Originally posted by Chomp View Post
                            A "trustee" is still someone that has been convicted of a crime serious enough to warrant jail time.
                            Yep.

                            I'm not saying I like the idea. I AM saying that IF they do it it's not going to be 10 random inmates who's names were pulled out of a hat, who are given used turnout gear and a garden hose and told to go fight fires.

                            I've worked with inmate wildland crews, I was a firefighter a long time ago, and that program is very successful. I don't know if it will translate to structure firefighting BUT running around wringing our hands about lack of training and no background checks is just silly. It's obvious that they would be very carefully selected, trained and equipped to the current standard and deployed in a way designed to minimize their liabilities.

                            That doesn't make it a good idea, but there's plenty to criticize without getting ridiculous.
                            "I am a Soldier. I fight where I'm told and I win where I fight." -- GEN George S. Patton, Jr.

                            "With a brother on my left and a sister on my right, we face…. We face what no one should face. We face, so no one else would face. We are in the face of Death." -- Holli Peet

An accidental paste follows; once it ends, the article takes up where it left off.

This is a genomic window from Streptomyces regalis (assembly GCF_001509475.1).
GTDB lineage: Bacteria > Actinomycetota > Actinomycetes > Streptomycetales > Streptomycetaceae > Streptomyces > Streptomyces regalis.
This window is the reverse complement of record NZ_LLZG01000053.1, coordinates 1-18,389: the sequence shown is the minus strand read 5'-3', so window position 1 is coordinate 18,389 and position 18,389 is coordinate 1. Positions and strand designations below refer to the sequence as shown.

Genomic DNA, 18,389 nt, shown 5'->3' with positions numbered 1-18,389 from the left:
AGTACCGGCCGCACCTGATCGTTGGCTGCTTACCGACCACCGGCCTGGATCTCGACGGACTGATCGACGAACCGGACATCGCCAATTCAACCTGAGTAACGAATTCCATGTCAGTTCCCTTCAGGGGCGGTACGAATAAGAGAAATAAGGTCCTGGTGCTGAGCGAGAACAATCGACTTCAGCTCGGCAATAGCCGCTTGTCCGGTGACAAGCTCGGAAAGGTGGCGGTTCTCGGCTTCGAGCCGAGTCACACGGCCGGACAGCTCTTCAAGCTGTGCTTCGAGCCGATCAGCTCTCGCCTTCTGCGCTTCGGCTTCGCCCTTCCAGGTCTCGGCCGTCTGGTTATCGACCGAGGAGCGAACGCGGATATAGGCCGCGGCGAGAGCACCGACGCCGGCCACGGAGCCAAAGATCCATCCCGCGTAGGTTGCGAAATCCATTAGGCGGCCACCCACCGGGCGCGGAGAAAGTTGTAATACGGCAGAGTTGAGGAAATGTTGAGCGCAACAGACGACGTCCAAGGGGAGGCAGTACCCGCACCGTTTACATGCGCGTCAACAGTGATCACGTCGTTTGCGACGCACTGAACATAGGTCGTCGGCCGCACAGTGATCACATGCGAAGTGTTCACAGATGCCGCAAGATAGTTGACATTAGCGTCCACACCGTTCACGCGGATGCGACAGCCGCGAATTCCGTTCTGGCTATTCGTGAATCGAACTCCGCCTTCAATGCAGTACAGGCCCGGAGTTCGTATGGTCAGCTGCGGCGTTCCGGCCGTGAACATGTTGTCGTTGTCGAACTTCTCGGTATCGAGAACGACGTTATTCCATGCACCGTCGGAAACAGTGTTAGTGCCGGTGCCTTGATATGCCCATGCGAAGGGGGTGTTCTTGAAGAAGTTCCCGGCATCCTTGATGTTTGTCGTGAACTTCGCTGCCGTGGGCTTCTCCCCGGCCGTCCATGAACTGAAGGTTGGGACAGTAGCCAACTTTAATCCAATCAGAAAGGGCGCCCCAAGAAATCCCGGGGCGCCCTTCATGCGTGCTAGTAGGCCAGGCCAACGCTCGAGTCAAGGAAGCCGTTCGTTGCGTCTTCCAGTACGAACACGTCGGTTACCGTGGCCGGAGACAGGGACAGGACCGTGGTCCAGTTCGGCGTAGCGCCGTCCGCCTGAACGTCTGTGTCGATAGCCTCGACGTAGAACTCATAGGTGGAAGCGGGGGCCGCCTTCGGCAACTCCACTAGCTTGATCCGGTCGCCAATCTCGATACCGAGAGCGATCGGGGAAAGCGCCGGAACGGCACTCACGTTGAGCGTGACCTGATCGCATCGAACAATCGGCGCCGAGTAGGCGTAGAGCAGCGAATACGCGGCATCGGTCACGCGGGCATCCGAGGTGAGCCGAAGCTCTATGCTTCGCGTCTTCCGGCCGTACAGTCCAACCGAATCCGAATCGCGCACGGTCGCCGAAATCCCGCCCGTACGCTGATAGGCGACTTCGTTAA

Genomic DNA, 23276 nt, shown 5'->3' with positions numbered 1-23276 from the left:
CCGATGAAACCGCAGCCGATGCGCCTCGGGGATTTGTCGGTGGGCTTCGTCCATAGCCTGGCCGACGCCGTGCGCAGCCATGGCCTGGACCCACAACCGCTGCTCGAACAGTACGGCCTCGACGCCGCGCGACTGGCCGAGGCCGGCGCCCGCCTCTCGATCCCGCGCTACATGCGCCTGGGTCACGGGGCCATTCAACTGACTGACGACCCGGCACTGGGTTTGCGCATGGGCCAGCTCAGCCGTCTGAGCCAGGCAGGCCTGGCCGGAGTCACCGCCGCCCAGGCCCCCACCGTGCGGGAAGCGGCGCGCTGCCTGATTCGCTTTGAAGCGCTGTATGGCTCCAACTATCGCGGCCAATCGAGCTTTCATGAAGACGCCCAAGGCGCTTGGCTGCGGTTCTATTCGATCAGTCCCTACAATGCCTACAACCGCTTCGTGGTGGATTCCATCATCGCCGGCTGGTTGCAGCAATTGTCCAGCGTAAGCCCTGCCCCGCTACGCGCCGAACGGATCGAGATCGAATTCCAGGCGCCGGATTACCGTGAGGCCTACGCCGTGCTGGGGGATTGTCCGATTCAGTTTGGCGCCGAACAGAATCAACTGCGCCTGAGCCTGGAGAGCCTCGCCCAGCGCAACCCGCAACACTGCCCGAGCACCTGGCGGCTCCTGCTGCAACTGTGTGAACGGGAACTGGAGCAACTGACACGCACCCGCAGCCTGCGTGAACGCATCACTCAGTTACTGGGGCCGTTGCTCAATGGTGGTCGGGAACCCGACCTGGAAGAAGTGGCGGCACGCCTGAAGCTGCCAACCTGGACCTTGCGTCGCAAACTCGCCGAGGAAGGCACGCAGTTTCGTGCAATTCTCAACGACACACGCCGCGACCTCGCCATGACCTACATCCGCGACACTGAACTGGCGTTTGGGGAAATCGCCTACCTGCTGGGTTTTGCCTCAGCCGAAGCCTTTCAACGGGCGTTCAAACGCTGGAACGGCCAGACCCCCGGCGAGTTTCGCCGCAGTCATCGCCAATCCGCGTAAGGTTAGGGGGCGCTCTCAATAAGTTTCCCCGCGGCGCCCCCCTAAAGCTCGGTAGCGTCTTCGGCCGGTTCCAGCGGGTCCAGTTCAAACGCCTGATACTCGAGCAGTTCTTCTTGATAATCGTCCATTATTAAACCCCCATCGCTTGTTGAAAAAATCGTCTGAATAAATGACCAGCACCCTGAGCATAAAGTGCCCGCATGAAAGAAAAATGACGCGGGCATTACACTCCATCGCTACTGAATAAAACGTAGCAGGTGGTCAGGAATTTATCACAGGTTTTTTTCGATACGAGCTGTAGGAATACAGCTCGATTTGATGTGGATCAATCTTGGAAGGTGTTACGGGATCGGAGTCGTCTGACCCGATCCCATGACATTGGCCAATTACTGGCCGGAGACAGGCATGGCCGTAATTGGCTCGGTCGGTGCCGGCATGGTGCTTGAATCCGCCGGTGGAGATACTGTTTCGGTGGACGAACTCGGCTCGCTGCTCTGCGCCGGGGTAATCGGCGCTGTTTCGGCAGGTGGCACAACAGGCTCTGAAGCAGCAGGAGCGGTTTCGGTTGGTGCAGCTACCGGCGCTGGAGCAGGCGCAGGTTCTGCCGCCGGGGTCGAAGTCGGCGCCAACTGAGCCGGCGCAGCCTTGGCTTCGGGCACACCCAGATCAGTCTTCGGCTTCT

Comment


                            • #15
                              Originally posted by CCCSD View Post
                              Big difference between inmate wild land FF supervised by CO's, than inmates being used as FF with no fire academy, no checks on them. If it's approved, then the VOTERS a deserve what they get.
                              Not true. I worked wild land FF for years prior to becoming a Deputy. The only time I saw a CO was in fire camp. For the most part the 3 firefighters were in charge of the inmates. If the inmate did something put of line they would wait till end of shift or call the CO out from camp to get the inmate. In CA for example the partnership with CDCR-state prison and either CAL-Fire or LA County Fire as been an awesome one. The camps or stations or are open with little to no fencing. CDCR screens inmates and they must meet a certain criteria and do the 2-3 week training period put on either by CAL Fire or LA County Fire. In some places the State Prison has a fire station on site staffed with a crossed trained FF/CO. The crew is inmates and depending where they are at they will respond to traffic accidents and fires close to the prison.

                              If Georgia is serious they would look at the CA model
                              I'd rather be judged by 12 rather carried by 6.

                              It should be noted that any and all post that are made are based on my own thought and opinions. And are not related or implied to represent the department I work for.

                              Comment

                              MR300x250 Tablet

                              Collapse

                              What's Going On

                              Collapse

                              There are currently 6030 users online. 360 members and 5670 guests.

                              Most users ever online was 26,947 at 07:36 PM on 12-29-2019.

                              Welcome Ad

                              Collapse
                              Working...
                              X